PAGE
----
Can dialectics be expressed musically? That is, can an idea be translated into emotions? How would that be? In the beginning of the 19th Century, the German philosopher G.W.F. Hegel developed dialectics as the movement of opposites that merge to give birth to something new, which is not one of the opposites and yet it comes out of them—a quantum leap, a true change in the quality of matter. Around the same time, musicians such as Beethoven, Schubert, Brahms and others developed “the Sonata form,” which is based precisely on two contrasting musical figures that unfold independently until they reach back to each other, thus creating a new beginning. Coincidence or a scent in the air of the epoch?
When I was listening to Internal Melodies (2023), the new album from pianist Dan Tepfer and saxophonist Miguel Zenón, I realized one of its tracks is called “A Thing and Its Opposite.” I couldn´t but think it was born out of a page of Hegel’s Logic used as musical sheet by Beethoven, turned into ashes during the revolutions of 1848-1849, and then flown all the way to America to be blown by the great jazz saxophonists of the past century. All this comes together in this piece, a musical manifesto which broadens the ear to listen to all the oppositions that surround us: piano and saxophone, cold and warm, purple and red, sadness and joy. When each one has gone its way, then it turns into the other and experiences the cycle from this new position, just to arrive back to the starting point, which is not the same, but something totally new: the circle become spiral.
“La izquierda latinoamericana” (“The Latin-American Left”) has more of a Marxian touch, with two contrasting realities: the rigid, severe one played by the piano, and the free, joyful one played by the saxophone. This composition connects with Zenón’s 2022 Music of the Americas, especially with its track “Oppression and Revolution,” which synthesizes the two opposing movements that have defined the history of this continent since the 16th Century: repression and resistance. Since it was written in 2018, one could fancy that “The Latin-American Left” is the piece out of which Music of the Americas emerged: a whole album that portrays musically 500+ years of Latin American drama.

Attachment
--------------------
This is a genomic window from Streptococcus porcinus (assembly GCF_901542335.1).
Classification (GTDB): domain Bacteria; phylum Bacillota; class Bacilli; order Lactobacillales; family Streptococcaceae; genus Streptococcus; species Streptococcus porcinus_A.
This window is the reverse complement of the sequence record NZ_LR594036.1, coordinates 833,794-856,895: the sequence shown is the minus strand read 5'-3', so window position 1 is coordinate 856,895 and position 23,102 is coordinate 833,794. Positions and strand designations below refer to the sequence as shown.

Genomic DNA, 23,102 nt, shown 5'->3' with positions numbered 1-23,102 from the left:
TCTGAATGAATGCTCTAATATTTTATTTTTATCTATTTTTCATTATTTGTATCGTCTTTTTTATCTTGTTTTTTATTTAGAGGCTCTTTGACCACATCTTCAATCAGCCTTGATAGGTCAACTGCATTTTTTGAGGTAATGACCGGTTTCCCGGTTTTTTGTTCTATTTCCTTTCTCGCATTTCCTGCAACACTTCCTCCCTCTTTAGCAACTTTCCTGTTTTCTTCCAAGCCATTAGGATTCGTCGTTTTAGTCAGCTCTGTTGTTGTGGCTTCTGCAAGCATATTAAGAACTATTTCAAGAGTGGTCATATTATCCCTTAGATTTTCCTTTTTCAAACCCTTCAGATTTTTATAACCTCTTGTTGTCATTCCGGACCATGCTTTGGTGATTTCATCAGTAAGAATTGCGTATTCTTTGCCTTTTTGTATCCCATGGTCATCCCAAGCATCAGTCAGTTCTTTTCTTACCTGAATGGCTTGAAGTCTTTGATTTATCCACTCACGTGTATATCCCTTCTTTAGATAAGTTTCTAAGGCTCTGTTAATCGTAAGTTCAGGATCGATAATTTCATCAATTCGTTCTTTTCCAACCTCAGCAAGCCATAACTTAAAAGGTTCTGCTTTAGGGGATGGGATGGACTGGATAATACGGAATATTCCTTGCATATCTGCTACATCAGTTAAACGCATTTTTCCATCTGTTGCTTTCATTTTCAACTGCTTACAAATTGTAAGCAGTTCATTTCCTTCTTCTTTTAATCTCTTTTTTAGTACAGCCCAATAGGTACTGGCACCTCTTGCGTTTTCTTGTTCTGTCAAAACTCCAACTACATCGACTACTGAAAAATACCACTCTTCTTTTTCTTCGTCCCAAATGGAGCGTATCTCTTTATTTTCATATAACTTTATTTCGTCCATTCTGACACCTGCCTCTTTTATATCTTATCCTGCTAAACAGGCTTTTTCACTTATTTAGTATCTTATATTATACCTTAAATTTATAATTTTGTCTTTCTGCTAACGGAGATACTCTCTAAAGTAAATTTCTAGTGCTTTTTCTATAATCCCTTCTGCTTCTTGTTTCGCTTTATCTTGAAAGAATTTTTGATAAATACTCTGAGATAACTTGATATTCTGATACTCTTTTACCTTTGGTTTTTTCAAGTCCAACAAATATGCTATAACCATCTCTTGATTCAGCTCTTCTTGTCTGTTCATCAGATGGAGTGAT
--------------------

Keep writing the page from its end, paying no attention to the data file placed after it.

The set of three pieces at the heart of Internal Melodies—the eponymous one, “Center of Gravity” and “I Know”—open a new layer of dialectics, referring not just to opposite musical figures, but to the structure of the album. Here we are brought back from externality, in the deepest grounds of the inner self, which is both rational and emotional. “Internal Melodies” with its pure lyricism, “I know” as the first affirmation of self-consciousness, and “Center of Gravity” as the middle term that connects both, form a three-step journey from the outside to the inside, and then back to the former. That is so because “knowing” is a human act that relates subject to object, inner self with external reality, the comprehending mind with the diversity of the world surrounding us.
“La Libertad” (“Freedom”) is the piece that begins to take us back to actuality. Freedom could always be internal, but its full potential is only reached when it expresses itself as a social system, a historic stage in which the development of the whole is at the same time the development of each individual. This piece has sweet and profound notes, smooth and high, just like freedom itself.
“Frontline”—whose title reminds us of the need to struggle for liberty, to defend it—“Solstice” and “317 E 32nd St.” set us plainly once again in the external world, with one of the pieces pointing to an astronomical phenomenon and the other to a specific location in a city. But even the most objective things are ingrained with subjectivity: What is a solstice but our perception of it, our emotions and conceptions in the face of a change of season, either from yellow Spring to blue Summer, or from gray Autumn to white Winter? What is an address but our feelings and memories attached to it?
In a word, Internal Melodies is a full journey around the human being: from one’s outermost external reality to one’s closest self, from one’s reason to one’s emotion, from the social to the individual and back again. It is a manifestation of how the game of opposites (dialectics) can be developed musically, for sense and sensibility are part of the same unity: the human mind. Dialectics is also about that.
The New Acropolis, December 13th 2023